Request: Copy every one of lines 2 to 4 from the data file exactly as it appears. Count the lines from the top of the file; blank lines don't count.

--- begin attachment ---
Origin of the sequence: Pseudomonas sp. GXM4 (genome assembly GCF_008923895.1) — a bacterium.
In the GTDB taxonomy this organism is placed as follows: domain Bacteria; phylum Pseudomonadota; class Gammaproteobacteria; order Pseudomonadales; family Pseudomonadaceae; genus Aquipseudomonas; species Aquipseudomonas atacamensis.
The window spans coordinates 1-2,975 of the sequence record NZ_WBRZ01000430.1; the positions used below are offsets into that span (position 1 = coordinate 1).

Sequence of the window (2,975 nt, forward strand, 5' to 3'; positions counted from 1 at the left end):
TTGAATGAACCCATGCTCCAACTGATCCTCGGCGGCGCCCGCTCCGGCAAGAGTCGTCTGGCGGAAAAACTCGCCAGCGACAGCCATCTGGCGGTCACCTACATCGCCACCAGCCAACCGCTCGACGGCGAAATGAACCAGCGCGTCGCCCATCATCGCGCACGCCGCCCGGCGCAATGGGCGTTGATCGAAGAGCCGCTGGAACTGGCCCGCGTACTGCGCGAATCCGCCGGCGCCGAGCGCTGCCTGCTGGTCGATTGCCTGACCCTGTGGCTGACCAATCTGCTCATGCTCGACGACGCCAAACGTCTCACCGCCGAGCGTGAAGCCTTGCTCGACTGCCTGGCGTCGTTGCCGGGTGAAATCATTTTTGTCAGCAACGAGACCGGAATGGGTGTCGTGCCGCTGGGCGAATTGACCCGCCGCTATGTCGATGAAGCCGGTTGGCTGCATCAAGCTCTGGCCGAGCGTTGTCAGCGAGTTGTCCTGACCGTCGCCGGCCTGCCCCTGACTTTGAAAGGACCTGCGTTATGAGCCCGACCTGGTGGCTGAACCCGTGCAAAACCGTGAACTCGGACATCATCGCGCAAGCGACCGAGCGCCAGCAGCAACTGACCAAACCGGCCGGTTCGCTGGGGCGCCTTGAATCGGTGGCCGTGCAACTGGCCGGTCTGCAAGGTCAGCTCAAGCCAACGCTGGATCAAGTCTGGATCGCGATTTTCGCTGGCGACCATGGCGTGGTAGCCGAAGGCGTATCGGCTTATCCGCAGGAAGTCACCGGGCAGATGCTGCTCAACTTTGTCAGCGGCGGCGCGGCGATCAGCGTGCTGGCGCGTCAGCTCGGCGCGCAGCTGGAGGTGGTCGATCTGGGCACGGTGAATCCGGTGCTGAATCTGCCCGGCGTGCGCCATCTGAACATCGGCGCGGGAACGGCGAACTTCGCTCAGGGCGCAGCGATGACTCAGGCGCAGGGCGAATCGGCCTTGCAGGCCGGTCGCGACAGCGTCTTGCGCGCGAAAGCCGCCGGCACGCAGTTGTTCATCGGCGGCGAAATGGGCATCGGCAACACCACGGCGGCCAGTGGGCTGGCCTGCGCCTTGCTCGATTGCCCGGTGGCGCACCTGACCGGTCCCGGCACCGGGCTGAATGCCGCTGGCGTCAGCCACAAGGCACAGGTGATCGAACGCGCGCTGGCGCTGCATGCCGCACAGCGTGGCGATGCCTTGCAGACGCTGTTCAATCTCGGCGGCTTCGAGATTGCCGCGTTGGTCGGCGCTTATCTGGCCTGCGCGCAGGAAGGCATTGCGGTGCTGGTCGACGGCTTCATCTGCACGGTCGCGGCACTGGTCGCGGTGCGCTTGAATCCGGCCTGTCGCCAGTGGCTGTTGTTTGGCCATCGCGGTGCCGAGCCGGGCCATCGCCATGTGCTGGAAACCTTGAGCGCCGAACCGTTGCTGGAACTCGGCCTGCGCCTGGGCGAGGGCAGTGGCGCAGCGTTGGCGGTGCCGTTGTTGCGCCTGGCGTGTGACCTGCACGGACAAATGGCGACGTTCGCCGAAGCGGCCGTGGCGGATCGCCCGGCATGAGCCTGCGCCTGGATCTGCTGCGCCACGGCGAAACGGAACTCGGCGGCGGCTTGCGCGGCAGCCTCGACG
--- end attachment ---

In the GTDB taxonomy this organism is placed as follows: domain Bacteria; phylum Pseudomonadota; class Gammaproteobacteria; order Pseudomonadales; family Pseudomonadaceae; genus Aquipseudomonas; species Aquipseudomonas atacamensis.
The window spans coordinates 1-2,975 of the sequence record NZ_WBRZ01000430.1; the positions used below are offsets into that span (position 1 = coordinate 1).

Sequence of the window (2,975 nt, forward strand, 5' to 3'; positions counted from 1 at the left end):